Coincidental to the 20th anniversary year of Energy Star is the implementation, which began on Jan. 1, of more rigorous requirements for homes to earn the Energy Star label.

This is being done for two reasons. First, at 25 percent penetration nationally, if Energy Star is to maintain its promise to the consumer that buying a qualified product means you are getting something significantly more efficient than the typical house, the bar needs to be raised.

Secondly, other codes, including International Energy Conservation Codes, or IECC, are becoming tougher.

"We have some codes that (are) approaching or, in some cases, exceeding current Energy Star levels, so we must raise the bar to maintain the Energy Star promise," Passe said.

Generally, here’s what to expect: more stringent equipment efficiency requirements in regard to windows, HVAC and building envelope performance, and for the first time an HVAC system quality installation inspection.

"We are requiring that homes earning an Energy Star certification have HVAC systems installed by specially trained and qualified HVAC contractors, who are installing systems in accordance with national recognized standards," Passe said.

Passe considers a 25 percent penetration as a tipping point in terms of builder recognition. However, Energy Star requirements will probably continue to become more stringent, so attaining a 50 percent penetration is probably going to be unattainable.

Although about 1.3 million homes are Energy Star-certified, the interesting detail is that Energy Star penetration on a state-by-state basis is widely divergent. The results are literally all over the map.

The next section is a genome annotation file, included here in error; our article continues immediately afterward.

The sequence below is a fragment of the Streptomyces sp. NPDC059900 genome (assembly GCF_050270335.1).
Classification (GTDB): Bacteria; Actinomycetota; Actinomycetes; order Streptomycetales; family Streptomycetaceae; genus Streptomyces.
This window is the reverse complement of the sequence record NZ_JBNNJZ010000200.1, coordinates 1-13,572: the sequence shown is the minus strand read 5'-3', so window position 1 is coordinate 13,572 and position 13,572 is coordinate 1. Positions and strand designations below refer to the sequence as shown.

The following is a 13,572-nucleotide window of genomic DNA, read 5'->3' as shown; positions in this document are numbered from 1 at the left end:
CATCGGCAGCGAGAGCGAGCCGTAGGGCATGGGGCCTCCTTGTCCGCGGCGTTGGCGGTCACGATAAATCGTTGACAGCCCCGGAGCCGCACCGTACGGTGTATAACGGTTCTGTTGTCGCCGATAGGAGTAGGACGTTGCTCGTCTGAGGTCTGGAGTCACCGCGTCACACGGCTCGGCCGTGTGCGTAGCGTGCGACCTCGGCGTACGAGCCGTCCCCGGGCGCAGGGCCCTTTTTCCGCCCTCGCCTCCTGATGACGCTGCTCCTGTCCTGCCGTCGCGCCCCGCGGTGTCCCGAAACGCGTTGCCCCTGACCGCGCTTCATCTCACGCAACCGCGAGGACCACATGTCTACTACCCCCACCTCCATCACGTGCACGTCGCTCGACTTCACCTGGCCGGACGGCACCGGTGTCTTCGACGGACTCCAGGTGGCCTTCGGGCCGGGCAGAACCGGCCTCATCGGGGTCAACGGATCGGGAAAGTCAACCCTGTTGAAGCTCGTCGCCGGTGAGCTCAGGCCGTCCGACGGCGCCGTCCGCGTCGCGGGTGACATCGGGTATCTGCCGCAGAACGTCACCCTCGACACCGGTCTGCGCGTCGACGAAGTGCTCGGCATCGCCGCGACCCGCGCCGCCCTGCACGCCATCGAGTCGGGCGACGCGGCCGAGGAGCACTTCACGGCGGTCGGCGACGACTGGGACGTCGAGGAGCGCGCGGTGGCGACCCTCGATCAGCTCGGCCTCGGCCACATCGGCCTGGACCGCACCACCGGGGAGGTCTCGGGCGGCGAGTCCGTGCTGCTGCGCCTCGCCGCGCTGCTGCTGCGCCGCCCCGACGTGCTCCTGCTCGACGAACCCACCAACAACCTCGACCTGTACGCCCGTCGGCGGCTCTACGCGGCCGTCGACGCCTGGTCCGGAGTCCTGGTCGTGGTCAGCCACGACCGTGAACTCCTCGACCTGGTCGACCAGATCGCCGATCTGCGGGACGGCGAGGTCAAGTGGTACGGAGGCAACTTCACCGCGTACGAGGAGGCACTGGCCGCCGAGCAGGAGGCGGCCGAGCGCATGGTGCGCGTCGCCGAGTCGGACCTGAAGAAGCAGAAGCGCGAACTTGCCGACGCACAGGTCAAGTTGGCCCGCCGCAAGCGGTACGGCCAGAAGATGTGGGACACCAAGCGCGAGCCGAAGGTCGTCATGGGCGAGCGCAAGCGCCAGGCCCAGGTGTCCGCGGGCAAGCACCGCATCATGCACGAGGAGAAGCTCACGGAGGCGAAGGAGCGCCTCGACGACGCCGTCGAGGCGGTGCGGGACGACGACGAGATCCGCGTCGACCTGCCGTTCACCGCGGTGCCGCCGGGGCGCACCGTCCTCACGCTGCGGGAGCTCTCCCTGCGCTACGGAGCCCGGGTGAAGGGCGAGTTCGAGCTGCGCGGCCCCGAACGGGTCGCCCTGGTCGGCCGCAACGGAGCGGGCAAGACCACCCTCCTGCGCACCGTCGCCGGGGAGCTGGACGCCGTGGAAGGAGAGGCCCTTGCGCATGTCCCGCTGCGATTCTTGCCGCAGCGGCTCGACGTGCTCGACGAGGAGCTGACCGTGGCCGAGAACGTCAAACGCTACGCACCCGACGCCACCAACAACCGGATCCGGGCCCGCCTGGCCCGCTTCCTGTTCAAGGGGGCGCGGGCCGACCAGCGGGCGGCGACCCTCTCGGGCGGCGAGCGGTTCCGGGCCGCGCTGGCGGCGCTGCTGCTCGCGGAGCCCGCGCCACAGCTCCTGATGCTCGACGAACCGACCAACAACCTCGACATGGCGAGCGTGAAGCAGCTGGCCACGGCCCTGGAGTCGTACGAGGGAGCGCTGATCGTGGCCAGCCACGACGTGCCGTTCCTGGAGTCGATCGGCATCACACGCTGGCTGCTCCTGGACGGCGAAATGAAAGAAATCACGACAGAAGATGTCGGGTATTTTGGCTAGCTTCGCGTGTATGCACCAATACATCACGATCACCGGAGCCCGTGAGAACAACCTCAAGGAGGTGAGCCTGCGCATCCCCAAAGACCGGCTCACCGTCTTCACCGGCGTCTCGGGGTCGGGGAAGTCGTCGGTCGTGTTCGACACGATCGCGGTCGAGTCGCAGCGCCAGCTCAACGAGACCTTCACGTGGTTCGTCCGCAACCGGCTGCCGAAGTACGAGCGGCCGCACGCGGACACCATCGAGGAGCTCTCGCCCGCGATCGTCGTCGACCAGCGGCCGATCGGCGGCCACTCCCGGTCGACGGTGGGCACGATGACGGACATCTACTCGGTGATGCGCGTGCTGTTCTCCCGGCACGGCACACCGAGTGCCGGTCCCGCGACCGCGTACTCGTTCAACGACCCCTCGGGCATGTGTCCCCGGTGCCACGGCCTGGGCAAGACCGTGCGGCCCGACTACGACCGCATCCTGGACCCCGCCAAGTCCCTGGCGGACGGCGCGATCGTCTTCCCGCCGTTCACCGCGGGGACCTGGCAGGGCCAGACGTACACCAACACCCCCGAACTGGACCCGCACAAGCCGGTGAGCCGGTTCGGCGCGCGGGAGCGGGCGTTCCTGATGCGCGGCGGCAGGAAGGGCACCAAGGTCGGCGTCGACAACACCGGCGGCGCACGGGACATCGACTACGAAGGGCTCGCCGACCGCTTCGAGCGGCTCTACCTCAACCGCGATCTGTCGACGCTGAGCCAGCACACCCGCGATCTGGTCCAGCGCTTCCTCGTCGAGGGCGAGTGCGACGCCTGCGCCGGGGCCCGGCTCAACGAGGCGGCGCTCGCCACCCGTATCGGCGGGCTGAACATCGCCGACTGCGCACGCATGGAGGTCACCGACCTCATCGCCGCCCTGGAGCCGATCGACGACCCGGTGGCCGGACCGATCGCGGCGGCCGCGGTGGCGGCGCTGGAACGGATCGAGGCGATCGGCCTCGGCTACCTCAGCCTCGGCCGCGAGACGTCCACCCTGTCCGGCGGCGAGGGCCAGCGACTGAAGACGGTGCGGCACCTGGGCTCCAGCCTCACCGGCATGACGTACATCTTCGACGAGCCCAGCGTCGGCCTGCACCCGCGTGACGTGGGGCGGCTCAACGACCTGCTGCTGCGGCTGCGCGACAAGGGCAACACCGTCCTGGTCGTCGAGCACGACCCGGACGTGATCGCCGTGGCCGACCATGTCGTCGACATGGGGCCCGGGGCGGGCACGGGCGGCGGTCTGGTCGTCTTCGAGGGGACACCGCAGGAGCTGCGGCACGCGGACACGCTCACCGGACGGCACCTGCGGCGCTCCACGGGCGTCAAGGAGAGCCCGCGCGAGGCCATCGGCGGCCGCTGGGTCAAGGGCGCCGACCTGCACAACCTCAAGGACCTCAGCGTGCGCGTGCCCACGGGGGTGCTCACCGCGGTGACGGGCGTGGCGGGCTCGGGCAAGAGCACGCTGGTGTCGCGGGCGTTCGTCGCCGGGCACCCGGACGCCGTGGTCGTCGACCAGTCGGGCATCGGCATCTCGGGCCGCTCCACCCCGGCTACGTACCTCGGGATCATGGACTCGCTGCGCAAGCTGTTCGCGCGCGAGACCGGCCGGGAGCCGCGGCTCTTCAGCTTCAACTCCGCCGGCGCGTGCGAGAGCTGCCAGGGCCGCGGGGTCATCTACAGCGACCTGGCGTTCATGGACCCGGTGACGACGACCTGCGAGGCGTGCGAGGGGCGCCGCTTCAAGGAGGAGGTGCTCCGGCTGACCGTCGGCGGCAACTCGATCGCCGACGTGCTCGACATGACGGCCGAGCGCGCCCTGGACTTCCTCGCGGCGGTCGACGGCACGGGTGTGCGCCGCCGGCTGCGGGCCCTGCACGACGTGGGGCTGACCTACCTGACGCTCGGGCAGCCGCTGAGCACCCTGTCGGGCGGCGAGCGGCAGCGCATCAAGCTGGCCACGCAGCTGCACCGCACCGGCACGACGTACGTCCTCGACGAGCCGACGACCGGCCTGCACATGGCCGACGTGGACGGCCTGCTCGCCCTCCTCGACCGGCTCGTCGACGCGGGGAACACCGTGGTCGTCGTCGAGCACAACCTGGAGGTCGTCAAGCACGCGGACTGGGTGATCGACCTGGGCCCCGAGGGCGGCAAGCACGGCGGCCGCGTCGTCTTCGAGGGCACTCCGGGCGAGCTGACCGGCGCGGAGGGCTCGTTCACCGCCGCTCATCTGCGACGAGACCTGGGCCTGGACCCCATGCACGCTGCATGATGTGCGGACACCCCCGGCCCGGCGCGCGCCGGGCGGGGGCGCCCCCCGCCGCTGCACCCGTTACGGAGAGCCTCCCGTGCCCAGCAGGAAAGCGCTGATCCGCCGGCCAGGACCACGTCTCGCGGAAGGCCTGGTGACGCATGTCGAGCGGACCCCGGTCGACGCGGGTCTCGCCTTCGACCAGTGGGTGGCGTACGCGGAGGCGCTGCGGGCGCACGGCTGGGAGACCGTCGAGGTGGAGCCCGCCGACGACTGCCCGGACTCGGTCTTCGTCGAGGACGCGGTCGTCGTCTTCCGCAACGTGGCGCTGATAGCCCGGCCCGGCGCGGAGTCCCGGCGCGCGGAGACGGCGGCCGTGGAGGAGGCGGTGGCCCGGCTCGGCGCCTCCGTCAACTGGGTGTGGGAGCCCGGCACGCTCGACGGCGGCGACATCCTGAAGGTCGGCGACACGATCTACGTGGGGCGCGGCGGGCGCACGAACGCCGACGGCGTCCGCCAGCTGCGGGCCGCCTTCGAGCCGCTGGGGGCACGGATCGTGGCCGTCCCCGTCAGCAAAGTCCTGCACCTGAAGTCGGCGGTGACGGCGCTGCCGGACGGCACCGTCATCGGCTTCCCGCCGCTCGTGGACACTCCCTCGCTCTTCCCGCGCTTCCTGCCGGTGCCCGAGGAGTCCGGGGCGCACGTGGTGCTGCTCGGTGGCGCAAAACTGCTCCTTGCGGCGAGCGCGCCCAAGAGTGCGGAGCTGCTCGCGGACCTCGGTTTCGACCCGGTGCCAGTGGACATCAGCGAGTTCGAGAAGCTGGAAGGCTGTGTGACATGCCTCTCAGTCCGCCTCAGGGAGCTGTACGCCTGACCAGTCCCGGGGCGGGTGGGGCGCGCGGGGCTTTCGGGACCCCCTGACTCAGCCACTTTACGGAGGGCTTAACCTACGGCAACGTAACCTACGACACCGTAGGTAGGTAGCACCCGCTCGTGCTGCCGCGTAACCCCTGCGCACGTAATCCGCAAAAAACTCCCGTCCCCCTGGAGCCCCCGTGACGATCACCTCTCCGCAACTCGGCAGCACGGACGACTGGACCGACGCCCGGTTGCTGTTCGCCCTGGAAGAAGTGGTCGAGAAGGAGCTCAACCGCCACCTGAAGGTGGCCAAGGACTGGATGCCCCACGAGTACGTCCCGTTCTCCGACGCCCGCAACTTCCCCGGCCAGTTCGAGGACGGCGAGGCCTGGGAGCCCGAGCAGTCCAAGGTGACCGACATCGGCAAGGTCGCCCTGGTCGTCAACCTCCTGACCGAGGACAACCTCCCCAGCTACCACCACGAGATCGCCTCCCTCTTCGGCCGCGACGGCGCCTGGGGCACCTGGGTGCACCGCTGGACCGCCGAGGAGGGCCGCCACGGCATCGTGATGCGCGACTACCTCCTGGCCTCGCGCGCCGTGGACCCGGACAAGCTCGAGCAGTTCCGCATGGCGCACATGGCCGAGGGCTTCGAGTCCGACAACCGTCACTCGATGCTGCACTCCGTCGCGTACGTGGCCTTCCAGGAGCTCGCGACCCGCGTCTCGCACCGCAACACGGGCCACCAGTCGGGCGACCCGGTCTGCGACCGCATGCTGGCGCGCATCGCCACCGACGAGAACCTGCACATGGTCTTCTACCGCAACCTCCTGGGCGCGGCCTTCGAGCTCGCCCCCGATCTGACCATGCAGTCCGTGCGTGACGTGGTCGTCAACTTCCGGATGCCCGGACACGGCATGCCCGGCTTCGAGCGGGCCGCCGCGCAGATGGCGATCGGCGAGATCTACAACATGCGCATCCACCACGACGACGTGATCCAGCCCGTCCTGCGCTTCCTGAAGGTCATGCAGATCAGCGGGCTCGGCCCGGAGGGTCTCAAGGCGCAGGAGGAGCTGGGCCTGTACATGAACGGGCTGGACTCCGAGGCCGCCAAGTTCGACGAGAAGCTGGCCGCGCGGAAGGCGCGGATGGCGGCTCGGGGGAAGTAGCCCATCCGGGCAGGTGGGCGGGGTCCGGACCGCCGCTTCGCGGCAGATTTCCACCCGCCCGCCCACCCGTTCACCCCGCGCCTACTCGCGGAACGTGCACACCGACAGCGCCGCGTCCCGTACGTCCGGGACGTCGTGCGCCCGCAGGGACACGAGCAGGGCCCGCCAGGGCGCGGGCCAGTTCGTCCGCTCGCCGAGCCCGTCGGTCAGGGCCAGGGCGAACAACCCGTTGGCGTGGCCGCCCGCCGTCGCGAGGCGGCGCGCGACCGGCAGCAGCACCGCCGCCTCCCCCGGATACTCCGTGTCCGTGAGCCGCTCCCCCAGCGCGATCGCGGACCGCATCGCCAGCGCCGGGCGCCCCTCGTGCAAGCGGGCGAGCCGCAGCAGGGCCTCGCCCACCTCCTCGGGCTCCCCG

At the top of the list with 77 percent penetration is Hawaii, followed by Nevada at 66 percent, Iowa at 57 percent, Arizona at 52 percent, Ohio at 50 percent, Colorado at 45 percent, Texas at 44 percent, and Maryland and Oklahoma at 42 percent.

Going toward the bottom of the list with Energy Star-qualified new homes indexed with a penetration of between 3 and 11 percent are: Arkansas, Georgia, Illinois, Kansas, Mississippi, Missouri, Montana, North Dakota, Oregon, South Carolina, South Dakota and Tennessee.

Believe it or not, even today there are a handful of states where new-home Energy Star penetration is less than 3 percent: Alaska, Louisiana, Maine, West Virginia and Wyoming.

To be last on the list has to be strange because becoming an Energy Star partner means gaining a market differentiator when selling homes.

These days, a new home is not just competing with another builder on the next block — mainly because that builder is probably out of business. No, the real competition is with existing homes that are selling at bargain-basement prices because of the economy or that it’s a REO or short sale.

Why buy new? Well, one of the reasons is that a new home is much more energy efficient.

Steve Bergsman is a freelance writer in Arizona and author of several books. His latest book, "Growing Up Levittown: In a Time of Conformity, Controversy and Cultural Crisis," is now available for sale on Amazon.com.